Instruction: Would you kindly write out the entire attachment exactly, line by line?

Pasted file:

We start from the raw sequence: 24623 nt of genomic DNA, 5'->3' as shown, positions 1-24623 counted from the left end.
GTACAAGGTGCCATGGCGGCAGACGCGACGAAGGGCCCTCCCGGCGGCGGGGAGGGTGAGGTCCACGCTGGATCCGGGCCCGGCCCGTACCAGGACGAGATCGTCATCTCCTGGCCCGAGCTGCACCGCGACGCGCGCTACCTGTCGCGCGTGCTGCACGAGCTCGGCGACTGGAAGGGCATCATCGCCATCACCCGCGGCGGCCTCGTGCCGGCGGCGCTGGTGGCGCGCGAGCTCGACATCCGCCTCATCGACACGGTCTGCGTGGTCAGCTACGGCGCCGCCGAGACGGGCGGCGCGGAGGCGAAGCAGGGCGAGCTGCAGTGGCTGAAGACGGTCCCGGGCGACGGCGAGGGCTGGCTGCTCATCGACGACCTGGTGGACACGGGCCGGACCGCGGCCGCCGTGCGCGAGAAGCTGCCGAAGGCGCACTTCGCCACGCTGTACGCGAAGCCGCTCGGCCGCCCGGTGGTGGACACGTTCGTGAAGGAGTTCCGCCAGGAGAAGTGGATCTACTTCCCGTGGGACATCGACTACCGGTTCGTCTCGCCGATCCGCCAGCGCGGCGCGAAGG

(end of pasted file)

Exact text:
We start from the raw sequence: 24623 nt of genomic DNA, 5'->3' as shown, positions 1-24623 counted from the left end.
GTACAAGGTGCCATGGCGGCAGACGCGACGAAGGGCCCTCCCGGCGGCGGGGAGGGTGAGGTCCACGCTGGATCCGGGCCCGGCCCGTACCAGGACGAGATCGTCATCTCCTGGCCCGAGCTGCACCGCGACGCGCGCTACCTGTCGCGCGTGCTGCACGAGCTCGGCGACTGGAAGGGCATCATCGCCATCACCCGCGGCGGCCTCGTGCCGGCGGCGCTGGTGGCGCGCGAGCTCGACATCCGCCTCATCGACACGGTCTGCGTGGTCAGCTACGGCGCCGCCGAGACGGGCGGCGCGGAGGCGAAGCAGGGCGAGCTGCAGTGGCTGAAGACGGTCCCGGGCGACGGCGAGGGCTGGCTGCTCATCGACGACCTGGTGGACACGGGCCGGACCGCGGCCGCCGTGCGCGAGAAGCTGCCGAAGGCGCACTTCGCCACGCTGTACGCGAAGCCGCTCGGCCGCCCGGTGGTGGACACGTTCGTGAAGGAGTTCCGCCAGGAGAAGTGGATCTACTTCCCGTGGGACATCGACTACCGGTTCGTCTCGCCGATCCGCCAGCGCGGCGCGAAGG